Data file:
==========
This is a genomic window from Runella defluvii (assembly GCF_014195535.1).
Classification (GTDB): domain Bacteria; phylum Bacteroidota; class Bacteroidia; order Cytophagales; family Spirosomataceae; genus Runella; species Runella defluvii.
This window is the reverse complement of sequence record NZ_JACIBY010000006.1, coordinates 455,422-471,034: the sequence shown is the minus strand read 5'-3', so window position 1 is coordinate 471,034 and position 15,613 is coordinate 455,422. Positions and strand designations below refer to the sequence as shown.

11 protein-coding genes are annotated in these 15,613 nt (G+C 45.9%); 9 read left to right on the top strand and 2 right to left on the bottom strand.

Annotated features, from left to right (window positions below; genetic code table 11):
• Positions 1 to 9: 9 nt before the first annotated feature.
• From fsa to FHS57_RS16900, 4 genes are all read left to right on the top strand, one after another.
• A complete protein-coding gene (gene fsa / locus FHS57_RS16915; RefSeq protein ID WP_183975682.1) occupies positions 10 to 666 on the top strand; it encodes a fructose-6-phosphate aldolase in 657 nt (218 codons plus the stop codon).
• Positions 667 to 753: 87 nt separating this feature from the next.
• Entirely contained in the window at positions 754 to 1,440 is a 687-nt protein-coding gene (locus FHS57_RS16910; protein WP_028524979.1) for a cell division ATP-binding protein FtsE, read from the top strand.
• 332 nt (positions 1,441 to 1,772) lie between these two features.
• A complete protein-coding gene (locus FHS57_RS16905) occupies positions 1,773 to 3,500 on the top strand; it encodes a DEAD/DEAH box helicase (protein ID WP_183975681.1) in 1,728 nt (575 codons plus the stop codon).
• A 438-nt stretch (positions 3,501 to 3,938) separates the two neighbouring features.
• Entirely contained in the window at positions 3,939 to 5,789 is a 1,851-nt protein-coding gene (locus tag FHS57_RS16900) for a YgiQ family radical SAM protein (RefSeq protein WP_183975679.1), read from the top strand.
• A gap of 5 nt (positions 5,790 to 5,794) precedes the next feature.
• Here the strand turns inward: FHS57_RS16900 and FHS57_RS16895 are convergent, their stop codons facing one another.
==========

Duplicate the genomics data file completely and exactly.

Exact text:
This is a genomic window from Runella defluvii (assembly GCF_014195535.1).
Classification (GTDB): domain Bacteria; phylum Bacteroidota; class Bacteroidia; order Cytophagales; family Spirosomataceae; genus Runella; species Runella defluvii.
This window is the reverse complement of sequence record NZ_JACIBY010000006.1, coordinates 455,422-471,034: the sequence shown is the minus strand read 5'-3', so window position 1 is coordinate 471,034 and position 15,613 is coordinate 455,422. Positions and strand designations below refer to the sequence as shown.

11 protein-coding genes are annotated in these 15,613 nt (G+C 45.9%); 9 read left to right on the top strand and 2 right to left on the bottom strand.

Annotated features, from left to right (window positions below; genetic code table 11):
• Positions 1 to 9: 9 nt before the first annotated feature.
• From fsa to FHS57_RS16900, 4 genes are all read left to right on the top strand, one after another.
• A complete protein-coding gene (gene fsa / locus FHS57_RS16915; RefSeq protein ID WP_183975682.1) occupies positions 10 to 666 on the top strand; it encodes a fructose-6-phosphate aldolase in 657 nt (218 codons plus the stop codon).
• Positions 667 to 753: 87 nt separating this feature from the next.
• Entirely contained in the window at positions 754 to 1,440 is a 687-nt protein-coding gene (locus FHS57_RS16910; protein WP_028524979.1) for a cell division ATP-binding protein FtsE, read from the top strand.
• 332 nt (positions 1,441 to 1,772) lie between these two features.
• A complete protein-coding gene (locus FHS57_RS16905) occupies positions 1,773 to 3,500 on the top strand; it encodes a DEAD/DEAH box helicase (protein ID WP_183975681.1) in 1,728 nt (575 codons plus the stop codon).
• A 438-nt stretch (positions 3,501 to 3,938) separates the two neighbouring features.
• Entirely contained in the window at positions 3,939 to 5,789 is a 1,851-nt protein-coding gene (locus tag FHS57_RS16900) for a YgiQ family radical SAM protein (RefSeq protein WP_183975679.1), read from the top strand.
• A gap of 5 nt (positions 5,790 to 5,794) precedes the next feature.
• Here the strand turns inward: FHS57_RS16900 and FHS57_RS16895 are convergent, their stop codons facing one another.